Mayor Turner says city received 180 occupancy-related complaints amid reopening

HOUSTON, Texas (KTRK) -- As Texas reopens, complaints have been coming in. People are reporting occupancy violations at bars, clubs and restaurants in the city of Houston.

In fact, Houston's mayor says on Sunday night, there were 180 complaints. As part of the governor's second phase in reopening, bars and clubs could open at 25 percent capacity and restaurants at 50 percent, but the mayor says not everyone was following the order.



"People are coming together in close proximity, in large crowds, and that's a formula for community-spread [COVID-19] and for it to spread exponentially," said Mayor Sylvester Turner.

The mayor says overnight from Sunday to Monday there were a flood of occupancy-related complaints. The fire marshals went to some of those locations, where the mayor says people voluntarily complied.

"The good news is that when the fire marshals went out and reminded people about the occupancy requirements, the limits, that the people did voluntarily comply," said Turner.

RELATED: Fire marshal to start enforcing 25 percent capacity limit

Turner says the idea is to educate people so there's not an uptick in COVID-19 cases.

"Nobody is going to jail. We're simply enforcing the occupancy requirements because we want to balance business opening but we also want to manage our health care," said Turner.

The firefighters union expressed concern in a letter to the mayor saying the order came without guidance or directive on how firefighters should address an upset business owner.

RELATED: Houston firefighters union calls Mayor Turner's 25% occupancy enforcement plan 'impossible situation'

"If our firefighters and investigators and inspectors are going out there, that's a direct result of the mayor's order to our firefighters. This is not the Houston firefighters or investigators going out looking for something. This is something the mayor needs to stand behind and talk to the business community and express to them how important to is," said Marty Lancton, President of the Houston Firefighters Association.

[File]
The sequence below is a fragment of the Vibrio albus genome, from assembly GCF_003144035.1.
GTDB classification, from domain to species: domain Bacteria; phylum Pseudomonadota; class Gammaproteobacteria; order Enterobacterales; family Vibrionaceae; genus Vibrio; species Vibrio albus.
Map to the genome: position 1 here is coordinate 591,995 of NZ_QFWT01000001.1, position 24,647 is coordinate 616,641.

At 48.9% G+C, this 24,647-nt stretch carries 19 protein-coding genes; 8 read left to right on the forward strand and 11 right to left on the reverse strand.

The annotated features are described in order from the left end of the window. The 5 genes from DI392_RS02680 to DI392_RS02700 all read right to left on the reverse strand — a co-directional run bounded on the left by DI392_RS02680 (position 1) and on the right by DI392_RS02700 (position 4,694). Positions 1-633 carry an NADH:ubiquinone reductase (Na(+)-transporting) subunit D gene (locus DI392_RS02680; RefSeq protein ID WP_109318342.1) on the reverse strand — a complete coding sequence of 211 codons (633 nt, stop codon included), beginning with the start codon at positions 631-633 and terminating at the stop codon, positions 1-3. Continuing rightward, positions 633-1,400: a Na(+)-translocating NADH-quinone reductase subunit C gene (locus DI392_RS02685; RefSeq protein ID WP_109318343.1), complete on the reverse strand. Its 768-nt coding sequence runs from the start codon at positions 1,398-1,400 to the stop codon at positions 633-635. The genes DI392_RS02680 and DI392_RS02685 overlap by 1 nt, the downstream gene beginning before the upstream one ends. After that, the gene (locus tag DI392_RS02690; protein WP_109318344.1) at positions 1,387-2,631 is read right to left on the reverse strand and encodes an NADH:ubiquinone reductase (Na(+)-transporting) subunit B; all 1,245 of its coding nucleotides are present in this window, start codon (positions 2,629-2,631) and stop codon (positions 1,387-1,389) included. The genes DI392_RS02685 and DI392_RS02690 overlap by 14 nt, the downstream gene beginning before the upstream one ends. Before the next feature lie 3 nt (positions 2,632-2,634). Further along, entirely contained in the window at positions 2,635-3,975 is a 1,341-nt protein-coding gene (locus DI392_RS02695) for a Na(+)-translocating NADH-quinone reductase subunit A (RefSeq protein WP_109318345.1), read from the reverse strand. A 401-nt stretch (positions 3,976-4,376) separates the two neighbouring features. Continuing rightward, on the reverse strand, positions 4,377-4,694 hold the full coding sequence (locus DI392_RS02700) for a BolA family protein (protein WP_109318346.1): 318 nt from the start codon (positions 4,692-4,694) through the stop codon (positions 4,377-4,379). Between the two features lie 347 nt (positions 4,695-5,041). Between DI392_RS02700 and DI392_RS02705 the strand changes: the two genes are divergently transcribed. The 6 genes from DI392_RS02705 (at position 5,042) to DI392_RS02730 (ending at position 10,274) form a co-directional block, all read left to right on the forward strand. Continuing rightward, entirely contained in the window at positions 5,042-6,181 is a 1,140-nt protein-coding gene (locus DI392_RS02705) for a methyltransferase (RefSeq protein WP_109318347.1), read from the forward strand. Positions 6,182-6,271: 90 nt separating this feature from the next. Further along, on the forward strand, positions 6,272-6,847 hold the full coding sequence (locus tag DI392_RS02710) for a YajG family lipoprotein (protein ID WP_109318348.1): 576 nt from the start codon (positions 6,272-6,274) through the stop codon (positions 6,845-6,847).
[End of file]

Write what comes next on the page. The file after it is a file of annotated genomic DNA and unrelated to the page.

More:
"This is a public health crisis. When the numbers were increasing, the people who were on the frontlines are the people who stand first to be infected. Those are your firefighters and your police officers. It's in everyone's best interest for us to manage and control the spread of this virus," said Turner.



The mayor says the idea is to act now to ensure we can reopen further down the road.

"There's some modeling that's been done that's said if we continue to come together as we open, we could go from, let's say, from 200 cases a day, to 2,000 in June. That's what we're concerned about," said Turner.

SEE ALSO: What doctors believe will happen if large crowds at bars continue
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One Houston doctor said she was disappointed after seeing videos and pictures of clubs and bars packed with people ignoring social distancing guidelines.



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